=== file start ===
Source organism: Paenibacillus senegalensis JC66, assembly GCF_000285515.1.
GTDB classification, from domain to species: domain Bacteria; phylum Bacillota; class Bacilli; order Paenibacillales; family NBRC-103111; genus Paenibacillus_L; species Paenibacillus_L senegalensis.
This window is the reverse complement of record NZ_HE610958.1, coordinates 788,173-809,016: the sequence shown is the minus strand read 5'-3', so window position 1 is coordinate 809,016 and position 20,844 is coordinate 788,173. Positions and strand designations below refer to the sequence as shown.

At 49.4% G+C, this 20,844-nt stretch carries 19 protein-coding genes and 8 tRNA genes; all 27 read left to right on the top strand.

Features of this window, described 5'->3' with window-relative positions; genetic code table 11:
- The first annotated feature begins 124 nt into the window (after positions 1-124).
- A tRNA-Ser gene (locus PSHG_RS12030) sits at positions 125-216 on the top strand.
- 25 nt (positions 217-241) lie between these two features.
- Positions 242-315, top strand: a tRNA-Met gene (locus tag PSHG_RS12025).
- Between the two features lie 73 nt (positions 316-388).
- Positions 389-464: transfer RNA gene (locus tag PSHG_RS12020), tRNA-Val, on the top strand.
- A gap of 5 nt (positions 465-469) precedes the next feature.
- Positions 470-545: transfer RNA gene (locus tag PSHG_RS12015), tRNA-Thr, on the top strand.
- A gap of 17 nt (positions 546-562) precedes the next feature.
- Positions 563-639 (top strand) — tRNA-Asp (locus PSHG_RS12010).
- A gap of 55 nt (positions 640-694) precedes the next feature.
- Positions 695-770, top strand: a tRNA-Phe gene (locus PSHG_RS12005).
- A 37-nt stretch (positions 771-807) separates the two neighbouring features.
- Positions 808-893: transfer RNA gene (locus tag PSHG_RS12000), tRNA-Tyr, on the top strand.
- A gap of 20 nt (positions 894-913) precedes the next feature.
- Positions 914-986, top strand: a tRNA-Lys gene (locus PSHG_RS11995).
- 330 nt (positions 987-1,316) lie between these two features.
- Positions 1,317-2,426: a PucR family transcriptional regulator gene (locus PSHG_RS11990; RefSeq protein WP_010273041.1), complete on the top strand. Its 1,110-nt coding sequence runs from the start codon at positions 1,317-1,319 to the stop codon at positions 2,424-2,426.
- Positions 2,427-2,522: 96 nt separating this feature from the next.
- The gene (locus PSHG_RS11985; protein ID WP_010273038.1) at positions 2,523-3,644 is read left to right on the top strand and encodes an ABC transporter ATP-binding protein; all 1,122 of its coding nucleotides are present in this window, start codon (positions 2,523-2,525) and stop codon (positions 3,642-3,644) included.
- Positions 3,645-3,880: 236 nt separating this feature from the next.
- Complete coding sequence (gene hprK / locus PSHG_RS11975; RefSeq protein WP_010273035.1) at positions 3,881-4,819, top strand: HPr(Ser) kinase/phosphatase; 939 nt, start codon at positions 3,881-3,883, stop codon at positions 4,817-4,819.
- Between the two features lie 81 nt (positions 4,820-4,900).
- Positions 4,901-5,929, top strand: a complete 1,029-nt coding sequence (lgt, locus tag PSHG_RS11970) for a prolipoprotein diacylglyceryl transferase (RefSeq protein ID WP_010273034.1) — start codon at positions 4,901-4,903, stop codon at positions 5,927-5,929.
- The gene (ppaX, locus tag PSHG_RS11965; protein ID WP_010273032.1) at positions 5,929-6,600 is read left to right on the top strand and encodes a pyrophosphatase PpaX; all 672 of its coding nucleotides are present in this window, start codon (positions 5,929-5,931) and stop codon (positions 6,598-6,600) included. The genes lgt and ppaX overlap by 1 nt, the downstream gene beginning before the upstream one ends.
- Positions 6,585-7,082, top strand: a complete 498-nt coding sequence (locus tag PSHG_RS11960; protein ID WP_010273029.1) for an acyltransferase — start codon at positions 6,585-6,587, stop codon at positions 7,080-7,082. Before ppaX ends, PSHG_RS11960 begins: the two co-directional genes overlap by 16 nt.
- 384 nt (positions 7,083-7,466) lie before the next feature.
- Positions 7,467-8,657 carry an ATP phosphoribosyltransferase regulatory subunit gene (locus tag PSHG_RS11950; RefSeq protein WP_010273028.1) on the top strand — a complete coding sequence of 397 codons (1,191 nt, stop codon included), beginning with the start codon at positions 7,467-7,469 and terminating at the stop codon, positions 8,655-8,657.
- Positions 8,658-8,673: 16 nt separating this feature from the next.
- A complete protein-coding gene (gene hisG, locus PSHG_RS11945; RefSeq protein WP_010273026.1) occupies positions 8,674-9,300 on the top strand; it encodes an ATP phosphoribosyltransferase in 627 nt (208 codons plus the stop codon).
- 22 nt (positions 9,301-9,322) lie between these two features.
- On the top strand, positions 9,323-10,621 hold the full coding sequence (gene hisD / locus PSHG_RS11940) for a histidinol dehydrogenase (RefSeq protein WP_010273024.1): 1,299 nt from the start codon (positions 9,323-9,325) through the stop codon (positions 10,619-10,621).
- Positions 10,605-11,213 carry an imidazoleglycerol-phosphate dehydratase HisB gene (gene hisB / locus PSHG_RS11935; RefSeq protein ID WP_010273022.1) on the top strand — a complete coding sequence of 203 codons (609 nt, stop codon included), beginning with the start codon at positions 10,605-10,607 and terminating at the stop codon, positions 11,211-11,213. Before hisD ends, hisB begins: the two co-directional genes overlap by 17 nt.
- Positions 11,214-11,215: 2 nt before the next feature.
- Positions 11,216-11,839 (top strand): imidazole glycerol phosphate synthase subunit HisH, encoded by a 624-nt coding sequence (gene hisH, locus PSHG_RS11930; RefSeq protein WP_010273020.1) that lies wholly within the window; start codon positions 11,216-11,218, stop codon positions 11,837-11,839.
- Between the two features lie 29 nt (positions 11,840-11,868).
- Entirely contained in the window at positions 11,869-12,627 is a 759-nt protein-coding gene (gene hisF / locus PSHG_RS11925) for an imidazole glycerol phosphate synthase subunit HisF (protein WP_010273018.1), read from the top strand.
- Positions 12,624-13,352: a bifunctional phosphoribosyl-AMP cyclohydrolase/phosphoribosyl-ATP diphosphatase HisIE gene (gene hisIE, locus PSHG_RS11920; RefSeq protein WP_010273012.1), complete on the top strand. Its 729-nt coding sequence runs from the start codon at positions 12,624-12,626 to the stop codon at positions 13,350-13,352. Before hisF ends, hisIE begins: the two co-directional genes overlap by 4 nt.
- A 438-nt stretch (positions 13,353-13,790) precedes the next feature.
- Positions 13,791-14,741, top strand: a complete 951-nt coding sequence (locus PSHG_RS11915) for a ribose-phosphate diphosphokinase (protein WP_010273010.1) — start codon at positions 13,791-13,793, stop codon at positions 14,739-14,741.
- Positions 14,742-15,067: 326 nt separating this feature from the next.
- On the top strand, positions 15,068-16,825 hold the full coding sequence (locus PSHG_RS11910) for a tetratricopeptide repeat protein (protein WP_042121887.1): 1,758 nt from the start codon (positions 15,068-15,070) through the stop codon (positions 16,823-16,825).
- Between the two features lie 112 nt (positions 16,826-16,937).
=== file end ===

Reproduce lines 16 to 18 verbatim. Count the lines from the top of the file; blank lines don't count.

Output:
- A gap of 55 nt (positions 640-694) precedes the next feature.
- Positions 695-770, top strand: a tRNA-Phe gene (locus PSHG_RS12005).
- A 37-nt stretch (positions 771-807) separates the two neighbouring features.